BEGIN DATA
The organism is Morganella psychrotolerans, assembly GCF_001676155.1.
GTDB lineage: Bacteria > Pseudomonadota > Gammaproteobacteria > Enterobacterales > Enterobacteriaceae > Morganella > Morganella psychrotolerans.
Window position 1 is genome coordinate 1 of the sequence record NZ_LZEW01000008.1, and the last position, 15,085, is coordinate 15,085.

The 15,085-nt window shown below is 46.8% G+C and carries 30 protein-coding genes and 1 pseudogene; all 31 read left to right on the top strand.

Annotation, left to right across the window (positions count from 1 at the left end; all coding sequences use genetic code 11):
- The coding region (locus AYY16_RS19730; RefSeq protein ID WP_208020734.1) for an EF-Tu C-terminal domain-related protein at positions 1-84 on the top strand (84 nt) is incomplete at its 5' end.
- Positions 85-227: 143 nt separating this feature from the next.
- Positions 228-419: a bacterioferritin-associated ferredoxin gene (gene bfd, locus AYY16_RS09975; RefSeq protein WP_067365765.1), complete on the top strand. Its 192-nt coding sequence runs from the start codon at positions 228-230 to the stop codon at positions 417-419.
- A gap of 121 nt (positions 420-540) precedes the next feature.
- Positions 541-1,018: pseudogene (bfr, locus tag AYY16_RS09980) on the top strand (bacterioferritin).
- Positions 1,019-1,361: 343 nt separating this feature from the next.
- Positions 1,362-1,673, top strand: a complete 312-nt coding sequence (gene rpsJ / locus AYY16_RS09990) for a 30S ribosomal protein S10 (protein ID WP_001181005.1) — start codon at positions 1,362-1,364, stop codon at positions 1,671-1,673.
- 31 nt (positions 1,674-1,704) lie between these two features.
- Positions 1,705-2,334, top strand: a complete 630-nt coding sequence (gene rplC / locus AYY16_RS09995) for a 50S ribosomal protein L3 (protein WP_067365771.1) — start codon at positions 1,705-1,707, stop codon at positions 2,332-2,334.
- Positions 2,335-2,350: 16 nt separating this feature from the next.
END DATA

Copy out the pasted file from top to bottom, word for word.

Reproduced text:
The organism is Morganella psychrotolerans, assembly GCF_001676155.1.
GTDB lineage: Bacteria > Pseudomonadota > Gammaproteobacteria > Enterobacterales > Enterobacteriaceae > Morganella > Morganella psychrotolerans.
Window position 1 is genome coordinate 1 of the sequence record NZ_LZEW01000008.1, and the last position, 15,085, is coordinate 15,085.

The 15,085-nt window shown below is 46.8% G+C and carries 30 protein-coding genes and 1 pseudogene; all 31 read left to right on the top strand.

Annotation, left to right across the window (positions count from 1 at the left end; all coding sequences use genetic code 11):
- The coding region (locus AYY16_RS19730; RefSeq protein ID WP_208020734.1) for an EF-Tu C-terminal domain-related protein at positions 1-84 on the top strand (84 nt) is incomplete at its 5' end.
- Positions 85-227: 143 nt separating this feature from the next.
- Positions 228-419: a bacterioferritin-associated ferredoxin gene (gene bfd, locus AYY16_RS09975; RefSeq protein WP_067365765.1), complete on the top strand. Its 192-nt coding sequence runs from the start codon at positions 228-230 to the stop codon at positions 417-419.
- A gap of 121 nt (positions 420-540) precedes the next feature.
- Positions 541-1,018: pseudogene (bfr, locus tag AYY16_RS09980) on the top strand (bacterioferritin).
- Positions 1,019-1,361: 343 nt separating this feature from the next.
- Positions 1,362-1,673, top strand: a complete 312-nt coding sequence (gene rpsJ / locus AYY16_RS09990) for a 30S ribosomal protein S10 (protein ID WP_001181005.1) — start codon at positions 1,362-1,364, stop codon at positions 1,671-1,673.
- 31 nt (positions 1,674-1,704) lie between these two features.
- Positions 1,705-2,334, top strand: a complete 630-nt coding sequence (gene rplC / locus AYY16_RS09995) for a 50S ribosomal protein L3 (protein WP_067365771.1) — start codon at positions 1,705-1,707, stop codon at positions 2,332-2,334.
- Positions 2,335-2,350: 16 nt separating this feature from the next.